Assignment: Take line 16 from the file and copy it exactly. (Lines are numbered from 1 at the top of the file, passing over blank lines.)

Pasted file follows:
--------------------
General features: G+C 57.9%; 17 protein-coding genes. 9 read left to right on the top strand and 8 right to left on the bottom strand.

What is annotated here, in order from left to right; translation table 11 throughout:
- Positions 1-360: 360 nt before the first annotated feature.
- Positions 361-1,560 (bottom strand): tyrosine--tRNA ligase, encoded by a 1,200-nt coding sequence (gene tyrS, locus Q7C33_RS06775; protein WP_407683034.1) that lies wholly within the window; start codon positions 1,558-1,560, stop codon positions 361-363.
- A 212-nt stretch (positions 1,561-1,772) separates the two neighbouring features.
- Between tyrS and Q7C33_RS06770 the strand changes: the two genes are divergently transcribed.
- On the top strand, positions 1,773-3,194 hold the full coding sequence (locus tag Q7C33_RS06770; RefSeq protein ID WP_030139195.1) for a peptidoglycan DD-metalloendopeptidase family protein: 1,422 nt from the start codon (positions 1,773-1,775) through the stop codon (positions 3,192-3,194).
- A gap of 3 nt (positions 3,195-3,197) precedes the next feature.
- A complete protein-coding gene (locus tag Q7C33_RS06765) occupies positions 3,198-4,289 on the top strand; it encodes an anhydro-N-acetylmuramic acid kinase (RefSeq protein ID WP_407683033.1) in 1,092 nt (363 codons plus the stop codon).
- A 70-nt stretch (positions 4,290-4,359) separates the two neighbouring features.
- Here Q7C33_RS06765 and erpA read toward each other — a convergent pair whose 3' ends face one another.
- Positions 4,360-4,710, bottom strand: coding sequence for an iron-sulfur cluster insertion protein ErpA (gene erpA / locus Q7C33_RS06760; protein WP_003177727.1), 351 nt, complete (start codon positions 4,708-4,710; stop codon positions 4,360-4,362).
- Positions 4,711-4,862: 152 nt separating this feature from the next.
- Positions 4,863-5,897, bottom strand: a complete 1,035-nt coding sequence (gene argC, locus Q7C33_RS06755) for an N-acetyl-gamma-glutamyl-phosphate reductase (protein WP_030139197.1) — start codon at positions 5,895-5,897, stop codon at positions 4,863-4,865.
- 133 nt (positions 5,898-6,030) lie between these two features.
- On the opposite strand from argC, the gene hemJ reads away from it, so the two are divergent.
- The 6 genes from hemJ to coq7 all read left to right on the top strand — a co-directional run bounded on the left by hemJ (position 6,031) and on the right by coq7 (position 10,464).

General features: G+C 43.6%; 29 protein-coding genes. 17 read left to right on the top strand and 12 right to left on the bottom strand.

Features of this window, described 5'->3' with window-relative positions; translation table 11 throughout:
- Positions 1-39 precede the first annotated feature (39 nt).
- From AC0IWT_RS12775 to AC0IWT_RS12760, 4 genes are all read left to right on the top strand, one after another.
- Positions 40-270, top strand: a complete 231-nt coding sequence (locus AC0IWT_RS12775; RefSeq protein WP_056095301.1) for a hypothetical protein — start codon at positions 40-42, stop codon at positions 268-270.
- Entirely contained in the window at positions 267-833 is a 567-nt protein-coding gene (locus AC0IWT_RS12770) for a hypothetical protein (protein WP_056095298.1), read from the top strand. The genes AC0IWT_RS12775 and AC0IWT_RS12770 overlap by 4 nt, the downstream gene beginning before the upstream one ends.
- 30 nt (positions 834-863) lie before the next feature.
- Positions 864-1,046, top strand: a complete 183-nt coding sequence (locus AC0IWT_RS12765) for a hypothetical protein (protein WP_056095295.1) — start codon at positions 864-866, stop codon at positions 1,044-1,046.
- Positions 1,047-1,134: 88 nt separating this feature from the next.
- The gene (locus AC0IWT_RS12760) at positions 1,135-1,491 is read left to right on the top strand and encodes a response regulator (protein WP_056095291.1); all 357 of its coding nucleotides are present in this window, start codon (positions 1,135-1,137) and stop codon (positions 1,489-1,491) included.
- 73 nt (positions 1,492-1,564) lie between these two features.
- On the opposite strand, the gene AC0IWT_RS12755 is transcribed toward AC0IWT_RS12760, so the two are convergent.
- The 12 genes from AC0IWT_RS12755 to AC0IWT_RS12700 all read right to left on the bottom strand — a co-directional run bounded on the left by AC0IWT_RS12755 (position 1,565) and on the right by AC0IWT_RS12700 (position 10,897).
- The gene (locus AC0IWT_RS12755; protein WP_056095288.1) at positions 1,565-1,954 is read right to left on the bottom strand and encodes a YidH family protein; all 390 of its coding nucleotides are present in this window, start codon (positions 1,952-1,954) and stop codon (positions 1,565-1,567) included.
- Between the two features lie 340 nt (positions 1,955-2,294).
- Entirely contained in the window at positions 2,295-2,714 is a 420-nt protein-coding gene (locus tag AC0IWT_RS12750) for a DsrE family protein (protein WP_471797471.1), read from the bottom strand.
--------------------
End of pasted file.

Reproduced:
- On the opposite strand from argC, the gene hemJ reads away from it, so the two are divergent.